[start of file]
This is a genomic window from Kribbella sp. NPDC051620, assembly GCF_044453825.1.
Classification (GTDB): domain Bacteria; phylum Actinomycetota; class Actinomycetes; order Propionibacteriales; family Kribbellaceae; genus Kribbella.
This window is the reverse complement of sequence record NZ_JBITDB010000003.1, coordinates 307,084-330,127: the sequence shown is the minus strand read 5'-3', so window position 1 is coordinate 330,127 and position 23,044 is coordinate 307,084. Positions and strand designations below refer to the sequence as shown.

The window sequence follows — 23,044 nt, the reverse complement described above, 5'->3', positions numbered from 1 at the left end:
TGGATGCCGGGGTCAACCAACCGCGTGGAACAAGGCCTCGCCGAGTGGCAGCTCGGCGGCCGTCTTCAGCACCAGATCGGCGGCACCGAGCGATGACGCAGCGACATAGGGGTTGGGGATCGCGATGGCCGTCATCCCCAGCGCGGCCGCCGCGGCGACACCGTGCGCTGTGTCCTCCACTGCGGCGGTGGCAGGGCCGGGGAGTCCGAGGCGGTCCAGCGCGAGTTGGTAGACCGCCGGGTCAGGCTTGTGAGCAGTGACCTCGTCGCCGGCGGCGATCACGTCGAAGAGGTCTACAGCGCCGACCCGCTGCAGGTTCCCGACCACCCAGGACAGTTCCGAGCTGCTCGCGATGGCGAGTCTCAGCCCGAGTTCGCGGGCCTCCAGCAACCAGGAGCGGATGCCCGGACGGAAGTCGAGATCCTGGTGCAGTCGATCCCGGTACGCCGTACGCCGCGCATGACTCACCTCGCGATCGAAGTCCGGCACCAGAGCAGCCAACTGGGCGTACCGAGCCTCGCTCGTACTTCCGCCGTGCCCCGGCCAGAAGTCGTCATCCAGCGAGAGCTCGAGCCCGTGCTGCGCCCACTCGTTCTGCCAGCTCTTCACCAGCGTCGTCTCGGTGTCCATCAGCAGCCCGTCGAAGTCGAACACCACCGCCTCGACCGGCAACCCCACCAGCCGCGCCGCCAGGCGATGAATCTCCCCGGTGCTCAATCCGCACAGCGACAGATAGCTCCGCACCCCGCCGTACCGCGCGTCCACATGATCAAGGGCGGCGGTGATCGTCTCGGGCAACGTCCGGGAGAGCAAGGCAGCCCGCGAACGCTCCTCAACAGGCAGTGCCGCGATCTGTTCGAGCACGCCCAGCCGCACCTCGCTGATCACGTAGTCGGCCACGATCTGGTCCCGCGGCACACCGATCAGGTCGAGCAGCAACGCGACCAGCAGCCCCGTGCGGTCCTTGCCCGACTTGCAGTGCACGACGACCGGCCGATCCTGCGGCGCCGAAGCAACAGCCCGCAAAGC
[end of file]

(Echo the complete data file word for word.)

This is a genomic window from Kribbella sp. NPDC051620, assembly GCF_044453825.1.
Classification (GTDB): domain Bacteria; phylum Actinomycetota; class Actinomycetes; order Propionibacteriales; family Kribbellaceae; genus Kribbella.
This window is the reverse complement of sequence record NZ_JBITDB010000003.1, coordinates 307,084-330,127: the sequence shown is the minus strand read 5'-3', so window position 1 is coordinate 330,127 and position 23,044 is coordinate 307,084. Positions and strand designations below refer to the sequence as shown.

The window sequence follows — 23,044 nt, the reverse complement described above, 5'->3', positions numbered from 1 at the left end:
TGGATGCCGGGGTCAACCAACCGCGTGGAACAAGGCCTCGCCGAGTGGCAGCTCGGCGGCCGTCTTCAGCACCAGATCGGCGGCACCGAGCGATGACGCAGCGACATAGGGGTTGGGGATCGCGATGGCCGTCATCCCCAGCGCGGCCGCCGCGGCGACACCGTGCGCTGTGTCCTCCACTGCGGCGGTGGCAGGGCCGGGGAGTCCGAGGCGGTCCAGCGCGAGTTGGTAGACCGCCGGGTCAGGCTTGTGAGCAGTGACCTCGTCGCCGGCGGCGATCACGTCGAAGAGGTCTACAGCGCCGACCCGCTGCAGGTTCCCGACCACCCAGGACAGTTCCGAGCTGCTCGCGATGGCGAGTCTCAGCCCGAGTTCGCGGGCCTCCAGCAACCAGGAGCGGATGCCCGGACGGAAGTCGAGATCCTGGTGCAGTCGATCCCGGTACGCCGTACGCCGCGCATGACTCACCTCGCGATCGAAGTCCGGCACCAGAGCAGCCAACTGGGCGTACCGAGCCTCGCTCGTACTTCCGCCGTGCCCCGGCCAGAAGTCGTCATCCAGCGAGAGCTCGAGCCCGTGCTGCGCCCACTCGTTCTGCCAGCTCTTCACCAGCGTCGTCTCGGTGTCCATCAGCAGCCCGTCGAAGTCGAACACCACCGCCTCGACCGGCAACCCCACCAGCCGCGCCGCCAGGCGATGAATCTCCCCGGTGCTCAATCCGCACAGCGACAGATAGCTCCGCACCCCGCCGTACCGCGCGTCCACATGATCAAGGGCGGCGGTGATCGTCTCGGGCAACGTCCGGGAGAGCAAGGCAGCCCGCGAACGCTCCTCAACAGGCAGTGCCGCGATCTGTTCGAGCACGCCCAGCCGCACCTCGCTGATCACGTAGTCGGCCACGATCTGGTCCCGCGGCACACCGATCAGGTCGAGCAGCAACGCGACCAGCAGCCCCGTGCGGTCCTTGCCCGACTTGCAGTGCACGACGACCGGCCGATCCTGCGGCGCCGAAGCAACAGCCCGCAAAGC